Equifax Security Breach – Are You Affected?

Worried about your credit score? Hope all the information on your credit report is correct? Are you worried Equifax may give your personal information to criminals?

It seems a little unnerving that the company who you didn’t ask to keep a VERY detailed file of your personal information, such as social security number, address, bank account numbers, and tons of other information, allowed that information to slip into the hands of cyber criminals. That’s right. Hackers gonna hack, and they got into Equifax, stealing more than 130 MILLION U.S. consumers’ private information.

Identity theft can be a HUGE problem. Here’s a real life example. While in law school, my house was broken into. These guys were smart. They stole check books and some student loan papers that had my social security number on them.

We filed a police report listing everything stolen. For the next 6 years we constantly received collection letters for bad checks. Apparently, Pizza Hut and Dillard’s were big favorites of these particular criminals! Each and every time we received a collection letter, we had to forward a copy of the police report and forgery affidavit to the debt collectors. Some of the agencies didn’t believe us and reported it to the credit bureaus. This required us to dispute the negative information with the credit bureaus. This really was a nightmare!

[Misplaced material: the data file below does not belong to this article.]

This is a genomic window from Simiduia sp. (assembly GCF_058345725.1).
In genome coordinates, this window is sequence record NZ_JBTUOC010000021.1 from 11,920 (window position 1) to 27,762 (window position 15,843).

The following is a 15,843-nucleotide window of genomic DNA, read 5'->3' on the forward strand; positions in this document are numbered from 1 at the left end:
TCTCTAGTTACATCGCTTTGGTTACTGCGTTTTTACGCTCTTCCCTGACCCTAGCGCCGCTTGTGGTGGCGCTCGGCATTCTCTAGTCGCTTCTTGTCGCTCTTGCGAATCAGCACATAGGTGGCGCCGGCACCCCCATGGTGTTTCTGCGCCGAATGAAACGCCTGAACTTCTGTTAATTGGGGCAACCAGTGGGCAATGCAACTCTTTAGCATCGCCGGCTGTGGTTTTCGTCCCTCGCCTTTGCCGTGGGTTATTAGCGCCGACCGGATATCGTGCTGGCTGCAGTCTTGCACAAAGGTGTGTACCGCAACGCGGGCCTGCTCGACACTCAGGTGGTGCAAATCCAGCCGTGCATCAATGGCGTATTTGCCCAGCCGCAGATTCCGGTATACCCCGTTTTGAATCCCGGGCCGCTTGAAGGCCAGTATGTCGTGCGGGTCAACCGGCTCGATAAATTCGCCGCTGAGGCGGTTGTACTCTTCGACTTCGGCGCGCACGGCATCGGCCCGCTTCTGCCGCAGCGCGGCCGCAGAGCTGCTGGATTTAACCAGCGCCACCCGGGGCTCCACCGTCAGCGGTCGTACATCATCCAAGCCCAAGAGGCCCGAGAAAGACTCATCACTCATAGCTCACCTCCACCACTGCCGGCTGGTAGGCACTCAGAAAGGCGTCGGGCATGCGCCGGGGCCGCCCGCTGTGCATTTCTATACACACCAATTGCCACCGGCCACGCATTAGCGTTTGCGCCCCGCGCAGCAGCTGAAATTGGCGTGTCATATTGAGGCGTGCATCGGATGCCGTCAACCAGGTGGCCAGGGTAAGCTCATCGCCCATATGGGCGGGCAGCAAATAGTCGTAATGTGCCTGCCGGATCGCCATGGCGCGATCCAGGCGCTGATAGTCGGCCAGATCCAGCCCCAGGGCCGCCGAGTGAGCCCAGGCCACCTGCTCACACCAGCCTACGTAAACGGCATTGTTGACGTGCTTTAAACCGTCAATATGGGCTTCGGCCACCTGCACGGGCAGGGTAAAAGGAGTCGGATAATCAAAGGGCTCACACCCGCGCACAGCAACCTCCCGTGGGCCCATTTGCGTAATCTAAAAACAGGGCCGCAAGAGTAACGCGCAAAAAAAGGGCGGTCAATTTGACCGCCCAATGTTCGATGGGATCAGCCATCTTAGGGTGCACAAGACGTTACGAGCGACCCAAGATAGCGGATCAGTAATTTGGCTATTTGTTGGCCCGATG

Now, the same information some crook stole from inside my home buried in a sock drawer was stolen from the mega-million-dollar company by some hack in his mom’s basement.

This really can cause problems. Equifax is working to help. To see if your info has been compromised, go to www.equifaxsecurity2017.com. I find it ironic you have to enter your name and last 6 of your social to check it out. Just didn’t really feel like giving that info to the people who already lost it once. Oh well, I did. I found out my info was compromised. Next step? Sign up for Equifax’s “TrustedID Premier” program. It provides credit and social security number monitoring, freezes your account (this is a good thing), and provides $1 million in identity theft insurance.
Here’s the rub. You have to agree to their terms and conditions, which, of course, are written very favorably to them. The biggest concern is losing the ability to join in a class action lawsuit against them for their failure. Still, it’s probably a good idea to sign up.

Here’s another helpful hint: Go to www.annualcreditreport.com to get a free copy of your credit report from each of the three major credit reporting bureaus. If you find any incorrect information, let us know. We can help get it fixed.

Ewbank, Hennigh & McVay, PLLC
Enid, OK


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